“For me, the most challenging aspect of rescue is the unknown. Every rescue can take a turn for the worst at any moment and this is something we all have to be prepared for.”
Mary was only 19 when she first joined SOS MEDITERRANEE in September 2016 and has spent a total of about 6 months on board the Aquarius, the first vessel chartered by SOS MEDITERRANEE. She has completed her first year of studying midwifery, a career Mary chose during her time on the Aquarius. She decided to join the SOS MEDITERRANEE SAR team again while on her summer break, this time on the Ocean Viking, before continuing her studies.
What made you decide to take part in the Ocean Viking’s 9th mission in these times of the COVID-19 pandemic?
Despite the global pandemic, people are still risking their lives to escape Libya. They deserve and need to be rescued and to live. Even though all around the world, we have seen the effects of lockdown on our everyday lives – people working from home, shops, cafes and bars closing, limited freedom of movement and so many other precautions – some activities just cannot afford to be put on hold any longer. SOS MEDITERRANEE has been out of operation for a few months due to disruptions in the maritime and Central Mediterranean context, the time also for the organisation to adapt its protocols to the sanitary context. We are now prepared to operate in the safest conditions possible for the crew and the rescued people. The logistical challenges of this are huge and complicated but if we are able to operate safely then we have a duty to those that live in danger every single day regardless of the pandemic and risk their lives to find safety. I feel confident that we are prepared to face rescues in these challenging times and that as many precautions as possible are being taken to protect our crew and those that we rescue.
You used to be a rescuer on board the Aquarius for six months in total –in 2016 and 2017. What is the most challenging part of a rescue operation for you?
For me, the most challenging aspect of rescue is the unknown. Every rescue can take a turn for the worst at any moment and this is something we all have to be prepared for. There has never been a rescue where I didn’t feel slightly nervous all the way through, even in the best-case scenarios. Until every single person is safe onboard the mothership, they are in danger because of the overcrowded and unseaworthy boats they are on in such a dangerous stretch of open water. It’s always astonishing to hear that most of them have no idea how far away Italy is from Libya, many of them told me that they were told by the smugglers to head towards the oil platforms just off the coast of Libya and by morning they would be there…. in Italy! When we are on our way to a Place of Safety for their disembarkation, they are shocked by how far it is and the realisation of the fact that they would never have made it in their boats hits them.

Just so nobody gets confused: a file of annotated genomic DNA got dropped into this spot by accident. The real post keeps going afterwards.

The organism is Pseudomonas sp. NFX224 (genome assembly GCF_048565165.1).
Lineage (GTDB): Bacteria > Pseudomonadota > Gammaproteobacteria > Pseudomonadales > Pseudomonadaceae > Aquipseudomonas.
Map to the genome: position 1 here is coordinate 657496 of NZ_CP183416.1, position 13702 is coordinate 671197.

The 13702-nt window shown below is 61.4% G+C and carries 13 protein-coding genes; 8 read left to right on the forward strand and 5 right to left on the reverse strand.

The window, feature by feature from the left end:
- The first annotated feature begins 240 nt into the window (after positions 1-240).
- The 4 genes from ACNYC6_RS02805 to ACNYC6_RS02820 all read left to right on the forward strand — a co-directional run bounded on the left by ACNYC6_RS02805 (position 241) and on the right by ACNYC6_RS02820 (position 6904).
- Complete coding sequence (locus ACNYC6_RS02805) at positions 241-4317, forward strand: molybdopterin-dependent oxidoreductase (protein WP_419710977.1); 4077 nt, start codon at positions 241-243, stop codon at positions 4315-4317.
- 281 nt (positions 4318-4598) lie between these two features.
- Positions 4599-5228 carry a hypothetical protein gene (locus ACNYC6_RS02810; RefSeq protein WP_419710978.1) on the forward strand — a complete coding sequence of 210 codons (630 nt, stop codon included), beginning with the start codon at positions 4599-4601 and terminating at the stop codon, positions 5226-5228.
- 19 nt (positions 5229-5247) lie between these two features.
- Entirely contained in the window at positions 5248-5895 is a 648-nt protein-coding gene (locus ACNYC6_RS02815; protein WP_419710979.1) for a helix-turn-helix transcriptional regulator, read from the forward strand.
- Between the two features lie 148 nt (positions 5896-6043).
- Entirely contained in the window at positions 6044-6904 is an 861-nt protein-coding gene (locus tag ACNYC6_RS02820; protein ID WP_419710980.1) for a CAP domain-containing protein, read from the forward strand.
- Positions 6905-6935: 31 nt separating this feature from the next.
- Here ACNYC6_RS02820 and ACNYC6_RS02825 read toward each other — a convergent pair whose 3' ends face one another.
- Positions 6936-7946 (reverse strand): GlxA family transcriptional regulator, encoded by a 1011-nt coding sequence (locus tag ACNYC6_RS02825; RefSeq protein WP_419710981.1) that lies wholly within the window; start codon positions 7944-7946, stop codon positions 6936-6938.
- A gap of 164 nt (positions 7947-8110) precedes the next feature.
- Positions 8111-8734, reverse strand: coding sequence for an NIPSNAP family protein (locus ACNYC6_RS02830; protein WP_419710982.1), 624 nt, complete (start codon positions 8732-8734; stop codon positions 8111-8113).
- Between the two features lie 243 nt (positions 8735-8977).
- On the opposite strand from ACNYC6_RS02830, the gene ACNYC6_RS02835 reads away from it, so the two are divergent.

How do you connect with people in distress before bringing them to safety onboard fast rescue boats (RHIBs)?
On the first approach to the boats in distress, one of our rescuers gives a first message about who we are, what we will do and telling the people to remain calm and follow instructions. As a crew member on the RHIBs, it is important not to distract the line of communication between the people and the focal point, however we are acting as the eyes in the back. It is important to keep an overall perspective of the whole situation and be able to spot issues when they arise. As I am often one of the only women on the RHIBs I especially feel the connection when we begin to rescue women and children. They often feel so relieved that they wrap their arms around me in embrace, crying and thanking us profusely. I have even received gifts from women in this moment! One woman presented me with a necklace as a sign of her gratitude! This really touched me as these people have fled with nothing but the clothes on their backs, being rescued was their only hope of life, it’s a momentous moment! Sometimes the people are extremely cooperative and make the rescue easier, smoother and safer. However, more challenging conditions often lead to a higher level of panic and stress which is always a worry for a rescue. Especially when rescuing boats at night, there is increased tension and stress, it is also more difficult to make a good connection with the people with flashlights everywhere blocking our faces and body language – it is amazing what a smile can do!